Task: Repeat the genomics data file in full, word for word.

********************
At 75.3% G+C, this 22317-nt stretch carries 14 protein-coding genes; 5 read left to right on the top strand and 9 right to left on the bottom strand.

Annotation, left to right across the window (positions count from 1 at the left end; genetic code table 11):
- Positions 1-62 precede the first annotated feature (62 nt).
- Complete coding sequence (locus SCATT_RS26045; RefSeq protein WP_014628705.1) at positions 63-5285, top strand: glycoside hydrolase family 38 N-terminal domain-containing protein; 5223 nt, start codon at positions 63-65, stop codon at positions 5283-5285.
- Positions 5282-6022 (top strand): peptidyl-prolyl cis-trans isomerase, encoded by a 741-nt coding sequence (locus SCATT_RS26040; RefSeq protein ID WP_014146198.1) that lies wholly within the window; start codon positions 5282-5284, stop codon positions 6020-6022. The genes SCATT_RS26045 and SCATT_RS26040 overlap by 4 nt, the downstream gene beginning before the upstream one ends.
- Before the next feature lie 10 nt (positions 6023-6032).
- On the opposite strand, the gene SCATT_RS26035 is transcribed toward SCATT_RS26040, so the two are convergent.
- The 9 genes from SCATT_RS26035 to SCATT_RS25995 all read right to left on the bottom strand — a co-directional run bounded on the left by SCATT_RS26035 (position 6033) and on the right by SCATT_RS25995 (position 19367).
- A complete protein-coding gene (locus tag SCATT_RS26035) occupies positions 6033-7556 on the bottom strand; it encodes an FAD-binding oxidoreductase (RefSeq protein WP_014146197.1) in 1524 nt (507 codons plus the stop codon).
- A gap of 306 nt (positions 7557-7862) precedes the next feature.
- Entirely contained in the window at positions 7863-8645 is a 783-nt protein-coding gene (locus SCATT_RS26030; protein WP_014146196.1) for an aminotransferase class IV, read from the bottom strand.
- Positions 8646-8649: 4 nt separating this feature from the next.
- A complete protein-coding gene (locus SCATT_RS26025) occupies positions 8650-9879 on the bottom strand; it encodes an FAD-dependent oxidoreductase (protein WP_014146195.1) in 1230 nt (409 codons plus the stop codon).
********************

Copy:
At 75.3% G+C, this 22317-nt stretch carries 14 protein-coding genes; 5 read left to right on the top strand and 9 right to left on the bottom strand.

Annotation, left to right across the window (positions count from 1 at the left end; genetic code table 11):
- Positions 1-62 precede the first annotated feature (62 nt).
- Complete coding sequence (locus SCATT_RS26045; RefSeq protein WP_014628705.1) at positions 63-5285, top strand: glycoside hydrolase family 38 N-terminal domain-containing protein; 5223 nt, start codon at positions 63-65, stop codon at positions 5283-5285.
- Positions 5282-6022 (top strand): peptidyl-prolyl cis-trans isomerase, encoded by a 741-nt coding sequence (locus SCATT_RS26040; RefSeq protein ID WP_014146198.1) that lies wholly within the window; start codon positions 5282-5284, stop codon positions 6020-6022. The genes SCATT_RS26045 and SCATT_RS26040 overlap by 4 nt, the downstream gene beginning before the upstream one ends.
- Before the next feature lie 10 nt (positions 6023-6032).
- On the opposite strand, the gene SCATT_RS26035 is transcribed toward SCATT_RS26040, so the two are convergent.
- The 9 genes from SCATT_RS26035 to SCATT_RS25995 all read right to left on the bottom strand — a co-directional run bounded on the left by SCATT_RS26035 (position 6033) and on the right by SCATT_RS25995 (position 19367).
- A complete protein-coding gene (locus tag SCATT_RS26035) occupies positions 6033-7556 on the bottom strand; it encodes an FAD-binding oxidoreductase (RefSeq protein WP_014146197.1) in 1524 nt (507 codons plus the stop codon).
- A gap of 306 nt (positions 7557-7862) precedes the next feature.
- Entirely contained in the window at positions 7863-8645 is a 783-nt protein-coding gene (locus SCATT_RS26030; protein WP_014146196.1) for an aminotransferase class IV, read from the bottom strand.
- Positions 8646-8649: 4 nt separating this feature from the next.
- A complete protein-coding gene (locus SCATT_RS26025) occupies positions 8650-9879 on the bottom strand; it encodes an FAD-dependent oxidoreductase (protein WP_014146195.1) in 1230 nt (409 codons plus the stop codon).